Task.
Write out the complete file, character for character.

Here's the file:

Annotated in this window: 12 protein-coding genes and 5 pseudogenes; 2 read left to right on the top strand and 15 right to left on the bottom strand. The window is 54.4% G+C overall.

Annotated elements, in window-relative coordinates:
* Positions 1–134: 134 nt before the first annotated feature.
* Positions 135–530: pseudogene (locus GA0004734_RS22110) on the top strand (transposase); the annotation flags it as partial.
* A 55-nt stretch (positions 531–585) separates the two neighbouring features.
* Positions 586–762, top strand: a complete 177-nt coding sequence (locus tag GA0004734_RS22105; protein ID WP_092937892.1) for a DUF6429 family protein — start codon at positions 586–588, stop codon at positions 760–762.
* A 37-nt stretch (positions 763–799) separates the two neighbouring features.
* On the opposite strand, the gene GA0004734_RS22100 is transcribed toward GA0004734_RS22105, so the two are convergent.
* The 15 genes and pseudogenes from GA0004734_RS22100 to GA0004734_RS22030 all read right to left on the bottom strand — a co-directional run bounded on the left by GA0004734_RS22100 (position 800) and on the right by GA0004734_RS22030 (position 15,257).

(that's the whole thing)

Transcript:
Annotated in this window: 12 protein-coding genes and 5 pseudogenes; 2 read left to right on the top strand and 15 right to left on the bottom strand. The window is 54.4% G+C overall.

Annotated elements, in window-relative coordinates:
* Positions 1–134: 134 nt before the first annotated feature.
* Positions 135–530: pseudogene (locus GA0004734_RS22110) on the top strand (transposase); the annotation flags it as partial.
* A 55-nt stretch (positions 531–585) separates the two neighbouring features.
* Positions 586–762, top strand: a complete 177-nt coding sequence (locus tag GA0004734_RS22105; protein ID WP_092937892.1) for a DUF6429 family protein — start codon at positions 586–588, stop codon at positions 760–762.
* A 37-nt stretch (positions 763–799) separates the two neighbouring features.
* On the opposite strand, the gene GA0004734_RS22100 is transcribed toward GA0004734_RS22105, so the two are convergent.
* The 15 genes and pseudogenes from GA0004734_RS22100 to GA0004734_RS22030 all read right to left on the bottom strand — a co-directional run bounded on the left by GA0004734_RS22100 (position 800) and on the right by GA0004734_RS22030 (position 15,257).